Platform does not equal content, and other design lessons from SND

Taken from the 23rd floor of the Galt House Hotel.
Taken from the 23rd floor of the Galt House Hotel.

Editor’s note: This is the first in a series of reports from two Digital First Media journalists who attended SND through the Digital First Represents program. 

I returned to the Daily News newsroom from SND earlier this month with a renewed vigor for my job as a designer and storyteller, and for doing it well. The experience was inspiring and challenging and it taught me that wherever I thought my design was before, there are countless levels still ahead of me.

SND reminded me how crucial design is to storytelling, especially in the digital age. It’s important for newsrooms to collaborate and involve designers from the earliest planning stages of any project. Using what I learned at SND earlier this month, I will be an advocate in my newsroom for improving the storytelling design across all platforms.

To that end, one of my favorite sessions at the conference was led by Twitter’s David Wright (@dwjr). The subject covered the relationship between platform and content. Among other things, he explained why “designers are uniquely qualified to solve some of the toughest problems facing newsrooms today.” Here are a few key takeaways:

Know the differences between platforms
Understanding the difference between platforms is essential to creating good work. Content design and platform design are very different animals. Here’s a quick compare and contrast:

Content is exploratory, specific, custom and involves storytelling and pacing. It all adds up to the perfect page.

Platform is rigid, general, template-driven and involves distribution and wayfinding. It all adds up to the perfect system.

Content thinks, “How am I going to tell the story?
Platform thinks, “How am I going to distribute it?

Content asks, “What is the best way to tell this story?
Platform asks, “What problem am I helping this reader solve?

Identify the problems
Design has an important roll in fixing broken platforms. Digital news design, for the most part, is still broken with many story pages feeling the same.

Pages are often filled with unnecessary junk, and things don’t work on mobile as intended.

A common problem is overclutter on news sites. How does the user know what’s important if everything’s important?

Display advertising is a completely failing business model. We have not been good stewards in our relationship with readers and display advertising.

A lot of things we currently produce don’t work on all platforms, so we run in to, “Sorry, you can’t watch this or play that on your iPad.”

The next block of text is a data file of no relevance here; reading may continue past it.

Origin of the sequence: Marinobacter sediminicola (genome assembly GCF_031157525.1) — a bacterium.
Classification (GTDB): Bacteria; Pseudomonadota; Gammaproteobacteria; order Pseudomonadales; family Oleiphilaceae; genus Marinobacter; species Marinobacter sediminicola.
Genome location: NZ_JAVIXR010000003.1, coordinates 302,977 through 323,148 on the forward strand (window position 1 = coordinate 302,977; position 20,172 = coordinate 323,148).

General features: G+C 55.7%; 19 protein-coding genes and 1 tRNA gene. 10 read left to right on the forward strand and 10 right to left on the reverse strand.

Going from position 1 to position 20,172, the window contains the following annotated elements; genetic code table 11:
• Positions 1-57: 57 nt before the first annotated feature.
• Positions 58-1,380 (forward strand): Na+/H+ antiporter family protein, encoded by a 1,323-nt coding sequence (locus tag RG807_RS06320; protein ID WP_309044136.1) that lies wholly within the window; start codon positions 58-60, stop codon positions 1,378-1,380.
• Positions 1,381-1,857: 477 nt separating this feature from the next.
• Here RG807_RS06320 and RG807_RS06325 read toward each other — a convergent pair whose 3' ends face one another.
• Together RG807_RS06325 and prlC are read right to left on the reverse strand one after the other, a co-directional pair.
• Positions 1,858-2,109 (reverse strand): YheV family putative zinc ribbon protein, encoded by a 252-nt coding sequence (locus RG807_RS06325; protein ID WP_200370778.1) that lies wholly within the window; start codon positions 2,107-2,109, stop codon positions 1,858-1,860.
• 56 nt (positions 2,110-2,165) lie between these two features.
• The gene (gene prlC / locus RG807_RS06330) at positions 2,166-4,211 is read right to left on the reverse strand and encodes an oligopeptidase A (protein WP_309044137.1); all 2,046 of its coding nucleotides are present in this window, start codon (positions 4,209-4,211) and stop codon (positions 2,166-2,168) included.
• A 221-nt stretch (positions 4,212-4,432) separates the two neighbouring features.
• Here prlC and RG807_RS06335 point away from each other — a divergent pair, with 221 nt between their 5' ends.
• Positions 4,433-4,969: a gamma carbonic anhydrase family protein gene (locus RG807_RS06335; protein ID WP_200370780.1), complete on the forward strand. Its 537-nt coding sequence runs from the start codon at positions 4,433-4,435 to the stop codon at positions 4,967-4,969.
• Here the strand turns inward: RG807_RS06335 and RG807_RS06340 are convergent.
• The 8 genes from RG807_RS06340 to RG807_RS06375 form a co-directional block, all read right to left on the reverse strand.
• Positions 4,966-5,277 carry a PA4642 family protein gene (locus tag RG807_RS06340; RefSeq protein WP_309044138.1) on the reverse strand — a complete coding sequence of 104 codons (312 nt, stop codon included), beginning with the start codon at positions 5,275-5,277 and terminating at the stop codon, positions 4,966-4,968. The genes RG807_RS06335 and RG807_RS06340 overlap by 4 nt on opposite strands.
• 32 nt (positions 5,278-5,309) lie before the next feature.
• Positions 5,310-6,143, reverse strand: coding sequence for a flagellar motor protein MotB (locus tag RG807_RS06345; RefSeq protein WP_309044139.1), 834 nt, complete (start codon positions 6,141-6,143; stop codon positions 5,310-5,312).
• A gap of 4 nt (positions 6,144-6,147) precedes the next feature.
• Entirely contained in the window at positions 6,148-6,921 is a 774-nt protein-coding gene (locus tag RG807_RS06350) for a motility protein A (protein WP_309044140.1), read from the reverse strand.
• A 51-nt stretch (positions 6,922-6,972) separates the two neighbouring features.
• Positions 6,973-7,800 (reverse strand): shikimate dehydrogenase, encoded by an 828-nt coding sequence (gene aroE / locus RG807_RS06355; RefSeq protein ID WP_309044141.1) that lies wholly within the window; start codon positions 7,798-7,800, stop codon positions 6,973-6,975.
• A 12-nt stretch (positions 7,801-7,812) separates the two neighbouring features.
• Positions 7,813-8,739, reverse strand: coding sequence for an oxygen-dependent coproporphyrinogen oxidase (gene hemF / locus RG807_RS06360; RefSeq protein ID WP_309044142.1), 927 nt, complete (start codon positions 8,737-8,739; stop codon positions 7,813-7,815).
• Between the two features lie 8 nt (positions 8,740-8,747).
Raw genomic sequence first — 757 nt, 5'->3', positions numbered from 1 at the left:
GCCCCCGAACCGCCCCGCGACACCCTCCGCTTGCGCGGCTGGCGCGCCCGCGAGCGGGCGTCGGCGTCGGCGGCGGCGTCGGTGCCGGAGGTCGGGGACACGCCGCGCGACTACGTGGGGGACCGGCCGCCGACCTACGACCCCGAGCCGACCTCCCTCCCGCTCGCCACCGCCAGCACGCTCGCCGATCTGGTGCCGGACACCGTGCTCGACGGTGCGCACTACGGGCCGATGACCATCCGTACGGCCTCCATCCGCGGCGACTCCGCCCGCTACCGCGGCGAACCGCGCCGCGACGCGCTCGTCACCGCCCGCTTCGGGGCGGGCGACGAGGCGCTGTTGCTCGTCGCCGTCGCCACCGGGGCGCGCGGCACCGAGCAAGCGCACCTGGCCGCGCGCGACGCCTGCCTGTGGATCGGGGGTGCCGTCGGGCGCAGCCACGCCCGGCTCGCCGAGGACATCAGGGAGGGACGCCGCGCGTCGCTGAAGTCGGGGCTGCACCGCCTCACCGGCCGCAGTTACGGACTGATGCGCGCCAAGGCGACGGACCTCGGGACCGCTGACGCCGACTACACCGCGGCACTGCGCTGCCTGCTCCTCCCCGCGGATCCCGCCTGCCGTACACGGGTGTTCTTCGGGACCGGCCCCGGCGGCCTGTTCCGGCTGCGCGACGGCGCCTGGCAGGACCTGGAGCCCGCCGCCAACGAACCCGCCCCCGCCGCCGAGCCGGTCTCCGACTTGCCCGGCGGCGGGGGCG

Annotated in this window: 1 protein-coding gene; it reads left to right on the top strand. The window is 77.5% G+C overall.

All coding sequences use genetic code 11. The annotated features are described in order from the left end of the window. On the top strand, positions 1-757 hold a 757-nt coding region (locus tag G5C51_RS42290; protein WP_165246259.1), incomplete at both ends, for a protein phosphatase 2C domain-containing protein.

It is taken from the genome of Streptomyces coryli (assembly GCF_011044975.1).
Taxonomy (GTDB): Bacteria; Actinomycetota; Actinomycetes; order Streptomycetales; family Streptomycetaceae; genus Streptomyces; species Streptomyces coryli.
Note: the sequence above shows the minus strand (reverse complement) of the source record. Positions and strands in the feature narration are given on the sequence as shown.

Identifying the problems is the first step to solving them. If we ask ourselves what problems we can solve, the result is a better model than reacting to drops in readership.

Who is your competition?
Pop quiz: Who do you think your competitive set is?

It’s easy to sit in our cubicles with headphones on, and avoid our neighbors. A healthy workplace and environment is one that includes talking and challenging each other. Don’t limit your views of who your competition is or what your standards could be. We need to change our perception of competitive sets.

Why is Gmail so competitive? It is ubiquitous. Anyplace we go we have our Gmail.
That’s also how our news should be.

Anything that we do should match the experience of what Gmail can do.

Make connections
Our goal is to connect with visitors, and create relationships with them. Our goal is to have site visitors stay and hang around for more. Design plays a crucial role in helping news organizations make digital products that are inviting and engaging.

The battle for audience retention will be fought on platform. Platform design plays a crucial role in helping news organizations make effective digital products that will keep readers coming back, again and again.

Find context
Design thinking can help by using context, research, empathy (user-centered) and synthesis.
We get context by doing research. We research by observing people. The people we want to help are the ones we need to watch. Reaching them means going to where they are. We have to talk to these people. The research helps create empathy as we connect with the people. Watching helps you understand their friction points. The end result is finding context through the analysis of all of these observations.

Sound bites
A few other key takeaways I got from this session: 
• Good experiences thrive in organizations where design is respected.
• Visual journalists are ready-made problem solvers.
• Observation helps challenge the status-quo.
• User tastes change and it’s effected by technology.
• It’s critical to pay attention, because we may be spending too much time in the wrong spots.
• Google is free
• Show, don’t tell
• Users don’t hit the “back to top” button.
• Design has to be a relentless advocate for good user experience.

One last thing: How cool are these hand-drawn session notes from Pablo Mercado?

Session notes as taken by Pablo Mercado (@odacrem), VP of Technology at Vox Media.

Session notes as taken by Pablo Mercado (@odacrem), VP of Technology at Vox Media.

Brian Harr

By Brian Harr

Executive News Editor at the Los Angeles Daily News. Lead designer for the Los Angeles News Group. Husband, father of three. One-time golfer but am no longer. Foodie to a fault.

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